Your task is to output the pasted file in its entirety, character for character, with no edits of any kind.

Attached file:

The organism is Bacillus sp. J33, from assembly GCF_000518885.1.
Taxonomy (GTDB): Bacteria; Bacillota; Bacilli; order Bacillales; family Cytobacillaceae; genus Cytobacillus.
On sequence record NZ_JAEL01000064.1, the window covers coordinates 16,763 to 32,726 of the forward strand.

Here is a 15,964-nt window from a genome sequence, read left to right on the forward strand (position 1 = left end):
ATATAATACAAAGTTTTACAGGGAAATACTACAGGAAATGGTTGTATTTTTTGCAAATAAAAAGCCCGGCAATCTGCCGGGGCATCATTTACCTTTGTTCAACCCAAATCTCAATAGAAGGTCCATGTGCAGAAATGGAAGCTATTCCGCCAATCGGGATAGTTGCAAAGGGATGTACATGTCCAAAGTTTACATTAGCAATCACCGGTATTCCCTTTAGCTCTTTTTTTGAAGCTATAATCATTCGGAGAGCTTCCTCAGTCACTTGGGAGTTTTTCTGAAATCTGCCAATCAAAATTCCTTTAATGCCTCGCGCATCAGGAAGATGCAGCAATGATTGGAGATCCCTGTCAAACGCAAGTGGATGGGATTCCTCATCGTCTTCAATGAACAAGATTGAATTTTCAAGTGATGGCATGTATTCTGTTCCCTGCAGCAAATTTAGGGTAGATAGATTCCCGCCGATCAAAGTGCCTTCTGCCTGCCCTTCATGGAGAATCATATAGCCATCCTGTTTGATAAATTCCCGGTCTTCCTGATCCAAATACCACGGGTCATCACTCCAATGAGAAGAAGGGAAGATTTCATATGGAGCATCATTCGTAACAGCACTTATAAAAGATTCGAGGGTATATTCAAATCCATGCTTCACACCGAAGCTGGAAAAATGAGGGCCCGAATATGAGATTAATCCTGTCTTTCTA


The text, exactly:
The organism is Bacillus sp. J33, from assembly GCF_000518885.1.
Taxonomy (GTDB): Bacteria; Bacillota; Bacilli; order Bacillales; family Cytobacillaceae; genus Cytobacillus.
On sequence record NZ_JAEL01000064.1, the window covers coordinates 16,763 to 32,726 of the forward strand.

Here is a 15,964-nt window from a genome sequence, read left to right on the forward strand (position 1 = left end):
ATATAATACAAAGTTTTACAGGGAAATACTACAGGAAATGGTTGTATTTTTTGCAAATAAAAAGCCCGGCAATCTGCCGGGGCATCATTTACCTTTGTTCAACCCAAATCTCAATAGAAGGTCCATGTGCAGAAATGGAAGCTATTCCGCCAATCGGGATAGTTGCAAAGGGATGTACATGTCCAAAGTTTACATTAGCAATCACCGGTATTCCCTTTAGCTCTTTTTTTGAAGCTATAATCATTCGGAGAGCTTCCTCAGTCACTTGGGAGTTTTTCTGAAATCTGCCAATCAAAATTCCTTTAATGCCTCGCGCATCAGGAAGATGCAGCAATGATTGGAGATCCCTGTCAAACGCAAGTGGATGGGATTCCTCATCGTCTTCAATGAACAAGATTGAATTTTCAAGTGATGGCATGTATTCTGTTCCCTGCAGCAAATTTAGGGTAGATAGATTCCCGCCGATCAAAGTGCCTTCTGCCTGCCCTTCATGGAGAATCATATAGCCATCCTGTTTGATAAATTCCCGGTCTTCCTGATCCAAATACCACGGGTCATCACTCCAATGAGAAGAAGGGAAGATTTCATATGGAGCATCATTCGTAACAGCACTTATAAAAGATTCGAGGGTATATTCAAATCCATGCTTCACACCGAAGCTGGAAAAATGAGGGCCCGAATATGAGATTAATCCTGTCTTTCTA